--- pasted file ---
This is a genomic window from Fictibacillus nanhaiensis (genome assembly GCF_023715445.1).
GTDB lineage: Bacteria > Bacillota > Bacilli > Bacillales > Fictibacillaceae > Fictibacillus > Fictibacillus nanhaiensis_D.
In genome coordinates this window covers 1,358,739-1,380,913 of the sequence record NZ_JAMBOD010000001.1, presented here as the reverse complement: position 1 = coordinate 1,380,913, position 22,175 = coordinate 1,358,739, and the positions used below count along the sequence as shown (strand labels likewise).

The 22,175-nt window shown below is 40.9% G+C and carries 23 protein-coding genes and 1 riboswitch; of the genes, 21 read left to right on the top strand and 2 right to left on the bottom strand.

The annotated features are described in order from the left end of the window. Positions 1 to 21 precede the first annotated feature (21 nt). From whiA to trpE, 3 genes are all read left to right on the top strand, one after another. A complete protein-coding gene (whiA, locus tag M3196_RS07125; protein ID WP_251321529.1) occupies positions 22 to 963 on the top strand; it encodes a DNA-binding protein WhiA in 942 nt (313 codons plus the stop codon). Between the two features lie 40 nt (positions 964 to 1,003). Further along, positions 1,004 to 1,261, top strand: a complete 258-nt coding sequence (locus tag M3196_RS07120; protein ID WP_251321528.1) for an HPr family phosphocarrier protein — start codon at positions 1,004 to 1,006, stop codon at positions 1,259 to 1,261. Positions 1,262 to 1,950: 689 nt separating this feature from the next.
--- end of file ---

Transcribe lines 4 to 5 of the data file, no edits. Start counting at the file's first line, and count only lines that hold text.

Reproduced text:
The 22,175-nt window shown below is 40.9% G+C and carries 23 protein-coding genes and 1 riboswitch; of the genes, 21 read left to right on the top strand and 2 right to left on the bottom strand.

The annotated features are described in order from the left end of the window. Positions 1 to 21 precede the first annotated feature (21 nt). From whiA to trpE, 3 genes are all read left to right on the top strand, one after another. A complete protein-coding gene (whiA, locus tag M3196_RS07125; protein ID WP_251321529.1) occupies positions 22 to 963 on the top strand; it encodes a DNA-binding protein WhiA in 942 nt (313 codons plus the stop codon). Between the two features lie 40 nt (positions 964 to 1,003). Further along, positions 1,004 to 1,261, top strand: a complete 258-nt coding sequence (locus tag M3196_RS07120; protein ID WP_251321528.1) for an HPr family phosphocarrier protein — start codon at positions 1,004 to 1,006, stop codon at positions 1,259 to 1,261. Positions 1,262 to 1,950: 689 nt separating this feature from the next.